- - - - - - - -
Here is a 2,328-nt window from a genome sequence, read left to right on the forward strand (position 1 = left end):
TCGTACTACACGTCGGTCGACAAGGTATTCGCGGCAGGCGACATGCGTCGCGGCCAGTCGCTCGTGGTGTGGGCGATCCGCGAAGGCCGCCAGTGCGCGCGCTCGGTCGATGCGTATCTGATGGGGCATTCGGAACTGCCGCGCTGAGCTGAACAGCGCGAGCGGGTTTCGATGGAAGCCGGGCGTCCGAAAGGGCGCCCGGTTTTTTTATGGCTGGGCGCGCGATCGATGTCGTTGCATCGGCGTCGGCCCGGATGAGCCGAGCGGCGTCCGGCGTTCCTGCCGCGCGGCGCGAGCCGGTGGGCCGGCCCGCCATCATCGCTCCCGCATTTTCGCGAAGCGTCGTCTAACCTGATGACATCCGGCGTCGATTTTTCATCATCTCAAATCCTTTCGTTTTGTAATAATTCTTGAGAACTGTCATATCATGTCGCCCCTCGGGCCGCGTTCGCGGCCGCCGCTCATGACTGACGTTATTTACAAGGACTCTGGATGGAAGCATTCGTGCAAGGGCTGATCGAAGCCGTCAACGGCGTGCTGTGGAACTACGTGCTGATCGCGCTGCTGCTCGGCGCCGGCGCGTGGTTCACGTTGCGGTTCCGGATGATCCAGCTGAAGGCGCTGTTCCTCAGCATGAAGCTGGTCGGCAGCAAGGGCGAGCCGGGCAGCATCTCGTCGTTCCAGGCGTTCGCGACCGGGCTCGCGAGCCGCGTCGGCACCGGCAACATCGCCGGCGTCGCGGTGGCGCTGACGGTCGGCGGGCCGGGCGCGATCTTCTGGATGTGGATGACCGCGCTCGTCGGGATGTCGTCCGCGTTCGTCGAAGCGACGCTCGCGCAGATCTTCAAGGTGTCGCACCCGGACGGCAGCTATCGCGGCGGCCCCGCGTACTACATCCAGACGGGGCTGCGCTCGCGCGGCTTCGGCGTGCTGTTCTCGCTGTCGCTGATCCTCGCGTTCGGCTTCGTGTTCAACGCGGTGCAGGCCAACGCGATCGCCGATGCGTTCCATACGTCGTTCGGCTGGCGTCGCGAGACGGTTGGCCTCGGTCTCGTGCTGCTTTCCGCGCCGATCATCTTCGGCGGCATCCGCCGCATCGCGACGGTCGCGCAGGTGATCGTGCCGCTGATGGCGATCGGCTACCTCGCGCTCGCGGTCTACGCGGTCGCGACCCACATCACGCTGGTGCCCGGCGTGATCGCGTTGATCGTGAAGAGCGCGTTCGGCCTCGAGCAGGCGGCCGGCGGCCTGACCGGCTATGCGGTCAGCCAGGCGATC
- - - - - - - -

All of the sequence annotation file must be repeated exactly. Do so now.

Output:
Here is a 2,328-nt window from a genome sequence, read left to right on the forward strand (position 1 = left end):
TCGTACTACACGTCGGTCGACAAGGTATTCGCGGCAGGCGACATGCGTCGCGGCCAGTCGCTCGTGGTGTGGGCGATCCGCGAAGGCCGCCAGTGCGCGCGCTCGGTCGATGCGTATCTGATGGGGCATTCGGAACTGCCGCGCTGAGCTGAACAGCGCGAGCGGGTTTCGATGGAAGCCGGGCGTCCGAAAGGGCGCCCGGTTTTTTTATGGCTGGGCGCGCGATCGATGTCGTTGCATCGGCGTCGGCCCGGATGAGCCGAGCGGCGTCCGGCGTTCCTGCCGCGCGGCGCGAGCCGGTGGGCCGGCCCGCCATCATCGCTCCCGCATTTTCGCGAAGCGTCGTCTAACCTGATGACATCCGGCGTCGATTTTTCATCATCTCAAATCCTTTCGTTTTGTAATAATTCTTGAGAACTGTCATATCATGTCGCCCCTCGGGCCGCGTTCGCGGCCGCCGCTCATGACTGACGTTATTTACAAGGACTCTGGATGGAAGCATTCGTGCAAGGGCTGATCGAAGCCGTCAACGGCGTGCTGTGGAACTACGTGCTGATCGCGCTGCTGCTCGGCGCCGGCGCGTGGTTCACGTTGCGGTTCCGGATGATCCAGCTGAAGGCGCTGTTCCTCAGCATGAAGCTGGTCGGCAGCAAGGGCGAGCCGGGCAGCATCTCGTCGTTCCAGGCGTTCGCGACCGGGCTCGCGAGCCGCGTCGGCACCGGCAACATCGCCGGCGTCGCGGTGGCGCTGACGGTCGGCGGGCCGGGCGCGATCTTCTGGATGTGGATGACCGCGCTCGTCGGGATGTCGTCCGCGTTCGTCGAAGCGACGCTCGCGCAGATCTTCAAGGTGTCGCACCCGGACGGCAGCTATCGCGGCGGCCCCGCGTACTACATCCAGACGGGGCTGCGCTCGCGCGGCTTCGGCGTGCTGTTCTCGCTGTCGCTGATCCTCGCGTTCGGCTTCGTGTTCAACGCGGTGCAGGCCAACGCGATCGCCGATGCGTTCCATACGTCGTTCGGCTGGCGTCGCGAGACGGTTGGCCTCGGTCTCGTGCTGCTTTCCGCGCCGATCATCTTCGGCGGCATCCGCCGCATCGCGACGGTCGCGCAGGTGATCGTGCCGCTGATGGCGATCGGCTACCTCGCGCTCGCGGTCTACGCGGTCGCGACCCACATCACGCTGGTGCCCGGCGTGATCGCGTTGATCGTGAAGAGCGCGTTCGGCCTCGAGCAGGCGGCCGGCGGCCTGACCGGCTATGCGGTCAGCCAGGCGATC